Trailer-repair company finds growth with Reno expansion |

Trailer-repair company finds growth with Reno expansion

NNBW staff

Wabash Trailers of Reno, a subsidiary of OnRamp Transportation Services of West Valley City, Utah, has been on a steady growth curve since opening a parts and repair facility in Sparks in mid-2010.

Wabash, which focuses on repair of big-rig trailers, including construction, flatbeds, refrigerated trailers and dry storage vans, expanded from Salt Lake City to better service the region’s transportation needs, says Alisha Garrett, manager of marketing and administration for OnRamp.

Garrett says many of Wabash of Utah’s customers were clamoring for a service center in Reno because they were having to haul their trailers to Salt Lake City for repair.

“They were bringing their trailers up here, and that is cost prohibitive,” Garrett says. “There were also delays in their ability to move freight.”

Executives with Wabash of Utah began scouting northern Nevada for an additional location and also spoke with several different regional carriers, which convinced the company of the area’s growth potential. Wabash of Reno also hopes to capitalize on the proposed opening of USA Parkway from Tahoe Reno Industrial Center to Highway 50 near Dayton.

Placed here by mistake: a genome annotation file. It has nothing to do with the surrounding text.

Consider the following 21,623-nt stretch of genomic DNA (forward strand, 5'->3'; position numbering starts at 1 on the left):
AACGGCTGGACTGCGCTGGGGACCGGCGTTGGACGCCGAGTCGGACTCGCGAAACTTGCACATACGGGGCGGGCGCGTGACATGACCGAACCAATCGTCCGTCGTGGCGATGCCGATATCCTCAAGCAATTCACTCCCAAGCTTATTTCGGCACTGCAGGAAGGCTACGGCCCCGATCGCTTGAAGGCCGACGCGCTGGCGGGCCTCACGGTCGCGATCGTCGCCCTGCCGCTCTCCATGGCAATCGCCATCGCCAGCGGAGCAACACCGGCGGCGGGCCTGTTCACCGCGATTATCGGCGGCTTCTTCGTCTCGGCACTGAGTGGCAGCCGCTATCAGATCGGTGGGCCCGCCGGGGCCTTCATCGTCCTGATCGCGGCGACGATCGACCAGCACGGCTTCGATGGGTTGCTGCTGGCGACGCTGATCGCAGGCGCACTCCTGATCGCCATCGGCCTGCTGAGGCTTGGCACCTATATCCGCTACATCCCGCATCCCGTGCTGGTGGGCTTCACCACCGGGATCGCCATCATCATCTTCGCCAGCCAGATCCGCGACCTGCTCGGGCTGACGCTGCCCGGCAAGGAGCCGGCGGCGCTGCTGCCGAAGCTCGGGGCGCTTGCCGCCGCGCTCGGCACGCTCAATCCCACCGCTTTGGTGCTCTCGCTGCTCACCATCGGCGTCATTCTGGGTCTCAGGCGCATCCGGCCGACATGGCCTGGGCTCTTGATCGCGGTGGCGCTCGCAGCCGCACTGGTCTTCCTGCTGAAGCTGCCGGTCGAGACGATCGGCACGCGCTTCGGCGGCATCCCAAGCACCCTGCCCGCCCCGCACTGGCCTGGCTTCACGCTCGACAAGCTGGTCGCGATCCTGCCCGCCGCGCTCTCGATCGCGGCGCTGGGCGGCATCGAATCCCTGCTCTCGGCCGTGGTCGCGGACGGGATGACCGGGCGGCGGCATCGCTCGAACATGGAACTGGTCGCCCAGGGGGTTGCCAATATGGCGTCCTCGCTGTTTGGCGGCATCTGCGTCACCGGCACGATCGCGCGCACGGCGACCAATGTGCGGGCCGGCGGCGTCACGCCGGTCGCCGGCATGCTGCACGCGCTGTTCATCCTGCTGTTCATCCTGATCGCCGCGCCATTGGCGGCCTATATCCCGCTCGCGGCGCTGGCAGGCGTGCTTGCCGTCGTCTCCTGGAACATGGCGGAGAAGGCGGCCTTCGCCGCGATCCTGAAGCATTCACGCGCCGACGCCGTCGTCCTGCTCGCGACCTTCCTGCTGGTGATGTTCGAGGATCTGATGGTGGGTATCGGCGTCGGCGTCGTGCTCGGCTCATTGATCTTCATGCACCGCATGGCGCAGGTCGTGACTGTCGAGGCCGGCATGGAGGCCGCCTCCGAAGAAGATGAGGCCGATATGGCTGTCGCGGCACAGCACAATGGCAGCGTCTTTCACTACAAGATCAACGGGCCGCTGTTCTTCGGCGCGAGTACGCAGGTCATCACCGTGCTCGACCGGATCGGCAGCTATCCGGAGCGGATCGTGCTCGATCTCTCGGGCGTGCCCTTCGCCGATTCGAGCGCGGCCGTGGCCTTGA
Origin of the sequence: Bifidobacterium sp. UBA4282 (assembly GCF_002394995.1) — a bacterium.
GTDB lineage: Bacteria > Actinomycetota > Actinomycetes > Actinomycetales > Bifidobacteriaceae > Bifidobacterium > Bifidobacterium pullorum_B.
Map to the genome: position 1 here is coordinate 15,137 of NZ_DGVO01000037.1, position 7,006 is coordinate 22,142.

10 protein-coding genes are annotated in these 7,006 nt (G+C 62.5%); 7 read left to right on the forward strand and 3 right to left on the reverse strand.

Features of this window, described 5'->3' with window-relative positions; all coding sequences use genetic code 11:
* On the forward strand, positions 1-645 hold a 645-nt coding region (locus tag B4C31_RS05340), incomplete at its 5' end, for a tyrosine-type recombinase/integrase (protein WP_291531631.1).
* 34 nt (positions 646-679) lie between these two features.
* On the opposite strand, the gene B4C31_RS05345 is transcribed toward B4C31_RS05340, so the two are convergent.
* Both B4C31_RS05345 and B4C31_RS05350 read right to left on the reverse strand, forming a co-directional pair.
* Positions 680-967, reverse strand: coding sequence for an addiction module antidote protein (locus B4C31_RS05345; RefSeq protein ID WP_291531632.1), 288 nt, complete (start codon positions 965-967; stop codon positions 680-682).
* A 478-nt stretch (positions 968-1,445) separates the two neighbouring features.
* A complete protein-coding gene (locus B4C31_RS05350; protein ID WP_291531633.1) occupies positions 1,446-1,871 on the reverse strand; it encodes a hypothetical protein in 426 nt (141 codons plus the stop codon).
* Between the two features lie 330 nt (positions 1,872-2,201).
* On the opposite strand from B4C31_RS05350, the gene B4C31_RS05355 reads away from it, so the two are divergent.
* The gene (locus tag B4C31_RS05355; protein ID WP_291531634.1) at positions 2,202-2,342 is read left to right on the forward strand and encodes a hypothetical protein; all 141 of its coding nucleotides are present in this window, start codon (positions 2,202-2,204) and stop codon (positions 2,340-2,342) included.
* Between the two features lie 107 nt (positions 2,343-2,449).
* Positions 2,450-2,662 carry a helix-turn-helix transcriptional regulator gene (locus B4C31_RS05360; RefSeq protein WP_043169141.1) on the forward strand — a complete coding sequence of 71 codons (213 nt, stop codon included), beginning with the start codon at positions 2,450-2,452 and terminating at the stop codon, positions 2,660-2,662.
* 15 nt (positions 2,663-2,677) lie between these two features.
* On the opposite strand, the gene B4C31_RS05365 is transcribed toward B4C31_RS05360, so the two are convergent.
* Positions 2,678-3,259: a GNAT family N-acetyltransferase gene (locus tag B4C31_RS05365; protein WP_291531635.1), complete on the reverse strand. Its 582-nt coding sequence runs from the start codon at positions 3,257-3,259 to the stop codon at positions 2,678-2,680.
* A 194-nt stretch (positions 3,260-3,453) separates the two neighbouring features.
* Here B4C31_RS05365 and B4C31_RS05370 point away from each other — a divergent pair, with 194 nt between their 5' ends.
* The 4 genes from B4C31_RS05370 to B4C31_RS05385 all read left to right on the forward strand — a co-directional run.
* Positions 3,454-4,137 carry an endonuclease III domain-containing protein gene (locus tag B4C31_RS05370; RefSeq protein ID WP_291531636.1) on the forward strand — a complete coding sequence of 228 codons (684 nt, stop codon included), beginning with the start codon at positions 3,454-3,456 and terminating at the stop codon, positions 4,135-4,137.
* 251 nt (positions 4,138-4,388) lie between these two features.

The 9,800-square-foot Wabash of Reno facility is situated on 6.6 acres at Greg Street and McCarran Boulevard. Since opening in 2010, Wabash of Reno has hired several service technicians and expanded its hours from 7 a.m. to midnight. The facility also mans a 24-hour service truck and plans on adding an additional service vehicle. Wabash of Reno currently employs about 20, Garrett says, and continually seeks technicians.

“We are looking for skilled trailer technicians and people with a basic knowledge of body repair work,” Garrett says.

Wabash of Reno, which also sells new and used trailers, plans on securing additional manufacturing lines and contracts with parts distributors in order to service any type of big-rig that might break down on its trek through the region.

“We want to keep anyone that’s traveling through the I-80 corridor on the road making money, which is what they do best,” Garrett says.